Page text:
Alcoholism As a Disability Under the New Jersey Law Against Discrimination: An Anniversary

On this date in 1988, the Supreme Court decided Clowes v. Terminix Int’l, Inc., 109 N.J 575 (1988). The Court’s unanimous opinion, written by Justice Clifford, stated that “[t]he principal issue posed by this appeal is whether alcoholism is to be deemed a handicap under the New Jersey Law Against Discrimination, N.J.S.A. 10:5-1 to -42” (“the LAD”).

Plaintiff had been employed by defendant as a pest control salesman. “His employment duties included inspecting properties for pests (e.g., roaches and the like), instructing property owners on preventive measures, prescribing a course of treatment to eliminate pests, and attempting to secure a contract with the property owners for that treatment.” Plaintiff and other Terminix salespeople were given targets of various types, such as how many sales calls they were to make each day, how many additional (that is, beyond sales leads that defendant provided to them) contacts and additional sales they were to generate, and how many sales each day they were required to close.

Defendant asserted that plaintiff was not meeting those metrics, and that defendant made a decision to terminate plaintiff at a certain point. But defendant did not terminate plaintiff until about two months later. In the interim, plaintiff entered and was later released from an alcohol rehabilitation facility. Defense witnesses testified that plaintiff’s alcoholism was not made known to them before plaintiff was discharged, and that plaintiff’s stint at the rehab facility did not enter into the decision to fire him.

Plaintiff filed a complaint with the Division on Civil Rights. He asserted that he had been fired due to his alcoholism, that alcoholism was a handicap (now we might say “disability” instead) under the LAD, so that his discharge violated the protections of the LAD. After a contested hearing, an Administrative Law Judge ruled that alcoholism was not a handicap covered by the LAD and that even if it were, plaintiff had failed to prove that the reasons given for his termination were pretextual. On review of that ruling, the Director of the Division on Civil Rights, disagreed, finding that alcoholism was a handicap and that plaintiff had proven pretext.

Terminix appealed to the Appellate Division. That court did not address whether alcoholism was a handicap under the LAD. Instead, it held that even if it were, plaintiff did not prove wrongful termination. The case then came to the Supreme Court.

Justice Clifford first discussed the standard of review because plaintiff contended that the Appellate Division applied de novo review instead of a more deferential standard generally afforded to agencies. No deference was due to the Director. Unlike the ALJ, who saw the witnesses, the Director relied on a cold written record. While courts do give a certain amount of deference to administrative determinations, if those determinations are “so wide of the mark” as to give rise to “a definite conviction” that “a mistake must have been made,” a court is justified in overturning the administrative agency. Justice Clifford held that the Appellate Division had applied an appropriate level of review.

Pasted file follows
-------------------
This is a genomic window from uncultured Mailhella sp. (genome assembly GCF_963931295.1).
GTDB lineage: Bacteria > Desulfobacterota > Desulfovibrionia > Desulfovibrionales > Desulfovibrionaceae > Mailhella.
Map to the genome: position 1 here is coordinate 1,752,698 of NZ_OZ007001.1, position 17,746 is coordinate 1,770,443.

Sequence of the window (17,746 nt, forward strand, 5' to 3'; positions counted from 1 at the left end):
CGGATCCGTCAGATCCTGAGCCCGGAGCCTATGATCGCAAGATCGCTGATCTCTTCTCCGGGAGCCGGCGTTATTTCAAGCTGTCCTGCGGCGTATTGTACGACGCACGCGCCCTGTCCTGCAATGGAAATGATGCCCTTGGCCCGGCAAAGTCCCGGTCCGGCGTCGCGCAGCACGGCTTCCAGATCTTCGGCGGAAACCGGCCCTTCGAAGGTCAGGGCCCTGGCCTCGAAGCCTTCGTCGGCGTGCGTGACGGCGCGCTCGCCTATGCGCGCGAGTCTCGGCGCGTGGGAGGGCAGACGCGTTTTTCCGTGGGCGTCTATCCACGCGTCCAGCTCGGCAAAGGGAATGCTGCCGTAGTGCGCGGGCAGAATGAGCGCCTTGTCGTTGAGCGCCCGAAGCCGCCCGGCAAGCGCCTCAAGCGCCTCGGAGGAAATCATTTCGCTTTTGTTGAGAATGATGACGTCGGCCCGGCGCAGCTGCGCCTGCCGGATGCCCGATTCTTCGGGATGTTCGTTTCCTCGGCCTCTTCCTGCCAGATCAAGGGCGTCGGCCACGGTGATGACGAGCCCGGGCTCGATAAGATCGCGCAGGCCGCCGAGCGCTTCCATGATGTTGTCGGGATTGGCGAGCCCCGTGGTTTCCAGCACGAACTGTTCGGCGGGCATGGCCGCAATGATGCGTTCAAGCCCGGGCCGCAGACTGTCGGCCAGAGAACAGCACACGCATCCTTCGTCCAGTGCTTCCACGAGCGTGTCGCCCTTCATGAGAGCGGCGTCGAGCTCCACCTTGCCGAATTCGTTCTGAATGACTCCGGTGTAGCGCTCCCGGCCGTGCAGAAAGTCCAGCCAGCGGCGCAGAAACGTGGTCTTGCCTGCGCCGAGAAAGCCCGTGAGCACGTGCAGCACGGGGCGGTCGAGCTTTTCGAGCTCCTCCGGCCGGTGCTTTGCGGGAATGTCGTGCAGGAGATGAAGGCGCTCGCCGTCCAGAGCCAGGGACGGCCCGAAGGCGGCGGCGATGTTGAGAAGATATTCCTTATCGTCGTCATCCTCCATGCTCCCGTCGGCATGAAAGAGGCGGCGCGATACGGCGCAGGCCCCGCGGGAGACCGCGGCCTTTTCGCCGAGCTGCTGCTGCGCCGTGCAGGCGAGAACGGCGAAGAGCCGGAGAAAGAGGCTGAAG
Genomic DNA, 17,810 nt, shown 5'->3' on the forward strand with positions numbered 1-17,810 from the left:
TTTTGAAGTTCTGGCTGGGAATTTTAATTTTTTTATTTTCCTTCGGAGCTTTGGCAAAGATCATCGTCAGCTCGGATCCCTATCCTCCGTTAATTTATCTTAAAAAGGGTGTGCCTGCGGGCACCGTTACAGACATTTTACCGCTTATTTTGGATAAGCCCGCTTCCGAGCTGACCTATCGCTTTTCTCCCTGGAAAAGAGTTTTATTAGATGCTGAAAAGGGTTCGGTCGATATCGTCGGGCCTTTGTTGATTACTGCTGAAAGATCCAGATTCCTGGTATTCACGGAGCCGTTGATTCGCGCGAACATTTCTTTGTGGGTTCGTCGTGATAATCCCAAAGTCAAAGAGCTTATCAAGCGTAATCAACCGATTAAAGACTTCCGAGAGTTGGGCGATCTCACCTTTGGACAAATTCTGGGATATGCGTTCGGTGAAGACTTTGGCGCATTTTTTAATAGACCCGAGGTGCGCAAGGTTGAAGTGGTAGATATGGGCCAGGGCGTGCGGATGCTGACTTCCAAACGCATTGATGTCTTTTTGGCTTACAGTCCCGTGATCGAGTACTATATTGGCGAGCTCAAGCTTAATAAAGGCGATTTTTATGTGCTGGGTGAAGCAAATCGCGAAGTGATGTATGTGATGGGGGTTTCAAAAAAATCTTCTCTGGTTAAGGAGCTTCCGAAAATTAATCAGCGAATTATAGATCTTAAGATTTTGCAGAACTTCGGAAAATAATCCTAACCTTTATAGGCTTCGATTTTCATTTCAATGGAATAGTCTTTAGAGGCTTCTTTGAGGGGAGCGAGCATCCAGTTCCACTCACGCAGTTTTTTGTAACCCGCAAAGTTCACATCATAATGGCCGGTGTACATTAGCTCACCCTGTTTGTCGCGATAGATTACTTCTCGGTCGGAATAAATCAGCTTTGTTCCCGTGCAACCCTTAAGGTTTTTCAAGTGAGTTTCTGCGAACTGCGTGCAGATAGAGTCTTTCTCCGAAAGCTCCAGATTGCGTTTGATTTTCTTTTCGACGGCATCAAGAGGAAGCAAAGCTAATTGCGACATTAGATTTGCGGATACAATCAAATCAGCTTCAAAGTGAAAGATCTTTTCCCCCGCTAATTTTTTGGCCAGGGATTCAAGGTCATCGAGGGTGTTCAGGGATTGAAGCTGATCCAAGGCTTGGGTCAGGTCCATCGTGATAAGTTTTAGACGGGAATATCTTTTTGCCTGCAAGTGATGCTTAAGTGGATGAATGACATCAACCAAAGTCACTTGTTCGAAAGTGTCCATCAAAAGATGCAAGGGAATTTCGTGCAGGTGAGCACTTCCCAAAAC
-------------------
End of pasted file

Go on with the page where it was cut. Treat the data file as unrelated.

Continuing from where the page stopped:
That did not, however, resolve the question of alcoholism as a handicap, since the Appellate Division had not reached that issue. The Court was told that the Division frequently ruled that alcoholism was a handicap, and Justice Clifford “agree[d] with that proposition.” He traced how the LAD’s definition of “handicapped,” whose terms are broad to begin with, expanded in its coverage since the LAD’s enactment in 1945.

As explained before the ALJ by plaintiff’s expert, “and as generally understood by the medical profession, alcoholism is a disease that manifests itself by both physical and psychological symptoms. Depending on the symptoms presented in any one case, an alcoholic might suffer from either a “physical disability [or] infirmity * * * which is caused by illness,” or from a “mental [or] psychological * * * disability resulting from psychological, physiological or neurological conditions which * * * is demonstrable, medically or psychologically, by accepted clinical or laboratory diagnostic techniques,” N.J.S.A. 10:5-5(q), or both.” The Court therefore held that alcoholism was a handicap under the LAD. As further support, Justice Clifford cited cases form other jurisdictions that had so held under their own laws.

Plaintiff won that battle, but he lost the war. The Court went on to affirm the Appellate Division’s conclusion that plaintiff had not proven that “the stated reasons for his discharge were pretextual. Even more fundamentally, we believe that Clowes failed to meet his burden of establishing a prima facie case of unlawful discrimination, particularly in that his proof fell short of demonstrating that he was an alcoholic.” But the ruling that alcoholism is covered by the LAD has had lasting effect, and this decision continues to be cited, including as recently as this year.